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2/18/2013

Bending theory

CE2182
07/02/13

Lecture Outline
Section properties: centroids
 Second moment of area
 Theory of bending


Assumptions
Second moment of area
Elastic section modulus

Section properties


Area of a section

Atotal = Ai


Centre of gravity and centroid

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Centroid


Position of centroid?

Second moment of area I




If

I yy =

bd 3
db 3
and I zz =
12
12

determine the second moments of area for


the shapes

Bending stress
When a beam is loaded,
it will deflect. At every
cross section internal
strains and stresses are
introduced.
 Their distribution across
the depth of the cross
section is not uniform
 Their distribution along
the length of the beam
is not uniform


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Bending stress
Lets assume that the
beam is made up of
different layers
 If there is no bond/
adhesion between the
layers they will deform
independently
 A real beam will deflect
without any relative
slipping between layers


Bending stress


Basic kinematic assumption


Plane sections though a beam taken normal
to its axis remain plane after the beam is
subjected to bending
The top fibres are in compression and the
bottom fibres are in tension.
The distribution of strains and stresses is
changes across the depth of the beam,
therefore there is a layer which is neither in
compression nor in tension!

Bending stress


The deformed shape of a


loaded beam is assumed
to be a circular arc with a
centre of curvature O
and radius R to the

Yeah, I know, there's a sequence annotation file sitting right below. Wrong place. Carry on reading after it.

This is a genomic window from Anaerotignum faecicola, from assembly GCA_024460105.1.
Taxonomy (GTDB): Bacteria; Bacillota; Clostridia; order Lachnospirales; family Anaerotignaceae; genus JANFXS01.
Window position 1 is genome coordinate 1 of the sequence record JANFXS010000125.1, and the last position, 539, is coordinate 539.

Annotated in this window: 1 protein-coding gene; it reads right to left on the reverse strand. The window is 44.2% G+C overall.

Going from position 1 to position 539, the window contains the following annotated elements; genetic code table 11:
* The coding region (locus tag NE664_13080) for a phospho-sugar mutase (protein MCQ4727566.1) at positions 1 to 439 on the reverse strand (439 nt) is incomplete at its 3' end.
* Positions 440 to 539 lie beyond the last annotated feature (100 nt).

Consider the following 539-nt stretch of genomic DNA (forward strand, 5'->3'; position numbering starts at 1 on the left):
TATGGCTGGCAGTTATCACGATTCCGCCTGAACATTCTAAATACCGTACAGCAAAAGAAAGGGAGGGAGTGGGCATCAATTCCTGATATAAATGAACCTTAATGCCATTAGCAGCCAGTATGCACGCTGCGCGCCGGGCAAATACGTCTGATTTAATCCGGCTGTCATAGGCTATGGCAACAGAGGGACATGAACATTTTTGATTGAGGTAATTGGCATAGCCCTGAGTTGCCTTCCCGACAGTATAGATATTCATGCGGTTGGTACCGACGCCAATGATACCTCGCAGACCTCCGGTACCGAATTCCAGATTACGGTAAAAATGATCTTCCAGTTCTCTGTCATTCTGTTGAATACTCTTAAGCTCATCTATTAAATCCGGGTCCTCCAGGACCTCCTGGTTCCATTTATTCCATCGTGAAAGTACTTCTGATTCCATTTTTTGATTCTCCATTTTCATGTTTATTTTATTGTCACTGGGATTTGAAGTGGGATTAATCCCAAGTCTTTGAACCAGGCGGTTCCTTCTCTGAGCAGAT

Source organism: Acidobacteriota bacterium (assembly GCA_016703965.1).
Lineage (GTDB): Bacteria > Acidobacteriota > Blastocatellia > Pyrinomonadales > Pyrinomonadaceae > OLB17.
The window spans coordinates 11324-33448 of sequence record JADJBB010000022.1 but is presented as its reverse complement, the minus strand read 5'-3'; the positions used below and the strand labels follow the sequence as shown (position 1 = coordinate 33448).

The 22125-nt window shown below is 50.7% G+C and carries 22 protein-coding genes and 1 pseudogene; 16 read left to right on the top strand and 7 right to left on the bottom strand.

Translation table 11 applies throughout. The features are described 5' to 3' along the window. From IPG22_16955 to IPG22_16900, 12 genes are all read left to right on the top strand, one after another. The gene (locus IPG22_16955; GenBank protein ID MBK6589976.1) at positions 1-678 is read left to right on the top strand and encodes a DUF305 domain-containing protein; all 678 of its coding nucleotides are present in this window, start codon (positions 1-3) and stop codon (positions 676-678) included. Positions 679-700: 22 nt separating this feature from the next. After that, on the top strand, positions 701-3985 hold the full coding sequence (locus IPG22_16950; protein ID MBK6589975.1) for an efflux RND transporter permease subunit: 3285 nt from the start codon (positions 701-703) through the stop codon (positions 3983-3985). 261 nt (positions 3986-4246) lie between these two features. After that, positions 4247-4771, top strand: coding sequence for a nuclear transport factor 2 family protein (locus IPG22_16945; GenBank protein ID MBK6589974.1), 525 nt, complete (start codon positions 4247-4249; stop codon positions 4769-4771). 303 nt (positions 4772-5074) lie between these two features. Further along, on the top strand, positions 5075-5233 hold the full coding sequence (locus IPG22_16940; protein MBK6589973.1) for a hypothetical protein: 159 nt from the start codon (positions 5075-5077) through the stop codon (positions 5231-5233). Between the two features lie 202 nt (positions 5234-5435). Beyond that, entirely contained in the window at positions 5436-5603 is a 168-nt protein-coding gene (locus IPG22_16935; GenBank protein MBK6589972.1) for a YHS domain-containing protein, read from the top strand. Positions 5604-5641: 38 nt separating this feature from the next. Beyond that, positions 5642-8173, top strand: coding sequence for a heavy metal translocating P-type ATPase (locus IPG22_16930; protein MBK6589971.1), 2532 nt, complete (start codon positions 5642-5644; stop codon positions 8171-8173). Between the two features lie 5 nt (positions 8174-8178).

neutral level of the beam.

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Bending stress
We will take a small
segment of our beam
ABCD
 Before loading
AB=AB and CD=CD
 After loading
AB<AB and CD>CD


Therefore we can draw a diagram of


the change in length (ds) of any layer

Bending stress

If we express the change in length/ original


length then that will give the strain
distribution across the depth of the beam

Bending stress

One of the important theoretical assumptions is


that the strain distribution is linear. Also, the strain
distribution in a layer is proportional to the distance
from the neutral axis

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Bending stress




For elastic analysis = E


Or the stress is directly proportional to
strain

Bending stress


The resultants of the stress blocks are


thus C and T, which act through the
centroids of the blocks (triangles)

Bending stress


The resultant forces are:


bd
= max
2
4
b d max bd

T = average stress x area= max


=
2
2
4
Therefore, T=C
C = average stress x area=

max b d
2

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Bending stress
T=C, acting in opposite directions,
therefore they form a couple

M =C

2d max bd 2d max bd 2
=

=
3
4
3
6

Example: Minimum height of a rectangular


beam with width 150mm if M=30kNm and
max bending stress is 30MPa?
M=

max bd 2
6

30 106 =

30 150d 2
;
6

d 2 = 40000

Bending stress : I


Lets have a look at an irregular cross


section

Bending stress : I
Force in the thin strip = b y
 Moment of that force about NA = b y y
y1
 Total moment of the forces = bydy


y2

The total moment M =

max
y1

because

y1

by dy
2

y2

max
y1

y1

Here,

I=

by dy
2

y2

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I for rectangular section




For a rectangular cross section


y1

I=

d /2

y3
d 3 d 3 bd 3
by 2 dy = b
= b + =
3
d /2
24 24 12
d /2
d /2

by dy =
2

y2

Elastic section modulus




Therefore to calculate the bending stress:


Myi
;
I
I
M = max
yi

i =

top =

Mytop
I

b =

Myb
I

In structural design an elastic section modulus


Z is used where
Z=

I
ymax

thus

M=

max
Z